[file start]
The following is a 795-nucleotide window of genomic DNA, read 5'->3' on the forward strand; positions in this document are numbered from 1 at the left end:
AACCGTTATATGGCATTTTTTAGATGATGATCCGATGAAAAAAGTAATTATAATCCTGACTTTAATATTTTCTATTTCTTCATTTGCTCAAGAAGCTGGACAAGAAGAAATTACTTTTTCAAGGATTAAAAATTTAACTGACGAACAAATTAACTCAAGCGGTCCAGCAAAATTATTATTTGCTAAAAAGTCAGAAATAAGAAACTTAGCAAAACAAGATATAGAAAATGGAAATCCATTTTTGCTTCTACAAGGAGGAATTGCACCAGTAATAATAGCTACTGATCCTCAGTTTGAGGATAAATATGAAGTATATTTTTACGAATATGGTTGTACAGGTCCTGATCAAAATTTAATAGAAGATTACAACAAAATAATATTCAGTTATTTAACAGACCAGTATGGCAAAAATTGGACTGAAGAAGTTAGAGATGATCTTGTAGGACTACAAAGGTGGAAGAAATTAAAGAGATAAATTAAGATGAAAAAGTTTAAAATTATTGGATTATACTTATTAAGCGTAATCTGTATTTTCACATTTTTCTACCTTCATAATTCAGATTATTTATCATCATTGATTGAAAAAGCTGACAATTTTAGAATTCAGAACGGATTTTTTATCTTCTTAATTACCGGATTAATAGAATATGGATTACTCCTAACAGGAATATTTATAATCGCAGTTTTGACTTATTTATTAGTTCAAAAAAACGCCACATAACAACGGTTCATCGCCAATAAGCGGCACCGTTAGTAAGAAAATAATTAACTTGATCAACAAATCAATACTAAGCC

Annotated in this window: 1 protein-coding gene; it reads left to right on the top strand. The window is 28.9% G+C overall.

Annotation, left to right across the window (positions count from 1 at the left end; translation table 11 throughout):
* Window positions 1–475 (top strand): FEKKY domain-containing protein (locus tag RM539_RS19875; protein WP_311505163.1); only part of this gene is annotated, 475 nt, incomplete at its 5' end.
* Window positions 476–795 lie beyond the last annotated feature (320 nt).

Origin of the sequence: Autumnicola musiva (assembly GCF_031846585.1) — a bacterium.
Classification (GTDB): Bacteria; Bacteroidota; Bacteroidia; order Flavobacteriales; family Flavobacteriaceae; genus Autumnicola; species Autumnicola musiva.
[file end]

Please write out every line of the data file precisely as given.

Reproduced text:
The following is a 795-nucleotide window of genomic DNA, read 5'->3' on the forward strand; positions in this document are numbered from 1 at the left end:
AACCGTTATATGGCATTTTTTAGATGATGATCCGATGAAAAAAGTAATTATAATCCTGACTTTAATATTTTCTATTTCTTCATTTGCTCAAGAAGCTGGACAAGAAGAAATTACTTTTTCAAGGATTAAAAATTTAACTGACGAACAAATTAACTCAAGCGGTCCAGCAAAATTATTATTTGCTAAAAAGTCAGAAATAAGAAACTTAGCAAAACAAGATATAGAAAATGGAAATCCATTTTTGCTTCTACAAGGAGGAATTGCACCAGTAATAATAGCTACTGATCCTCAGTTTGAGGATAAATATGAAGTATATTTTTACGAATATGGTTGTACAGGTCCTGATCAAAATTTAATAGAAGATTACAACAAAATAATATTCAGTTATTTAACAGACCAGTATGGCAAAAATTGGACTGAAGAAGTTAGAGATGATCTTGTAGGACTACAAAGGTGGAAGAAATTAAAGAGATAAATTAAGATGAAAAAGTTTAAAATTATTGGATTATACTTATTAAGCGTAATCTGTATTTTCACATTTTTCTACCTTCATAATTCAGATTATTTATCATCATTGATTGAAAAAGCTGACAATTTTAGAATTCAGAACGGATTTTTTATCTTCTTAATTACCGGATTAATAGAATATGGATTACTCCTAACAGGAATATTTATAATCGCAGTTTTGACTTATTTATTAGTTCAAAAAAACGCCACATAACAACGGTTCATCGCCAATAAGCGGCACCGTTAGTAAGAAAATAATTAACTTGATCAACAAATCAATACTAAGCC

Annotated in this window: 1 protein-coding gene; it reads left to right on the top strand. The window is 28.9% G+C overall.

Annotation, left to right across the window (positions count from 1 at the left end; translation table 11 throughout):
* Window positions 1–475 (top strand): FEKKY domain-containing protein (locus tag RM539_RS19875; protein WP_311505163.1); only part of this gene is annotated, 475 nt, incomplete at its 5' end.
* Window positions 476–795 lie beyond the last annotated feature (320 nt).

Origin of the sequence: Autumnicola musiva (assembly GCF_031846585.1) — a bacterium.
Classification (GTDB): Bacteria; Bacteroidota; Bacteroidia; order Flavobacteriales; family Flavobacteriaceae; genus Autumnicola; species Autumnicola musiva.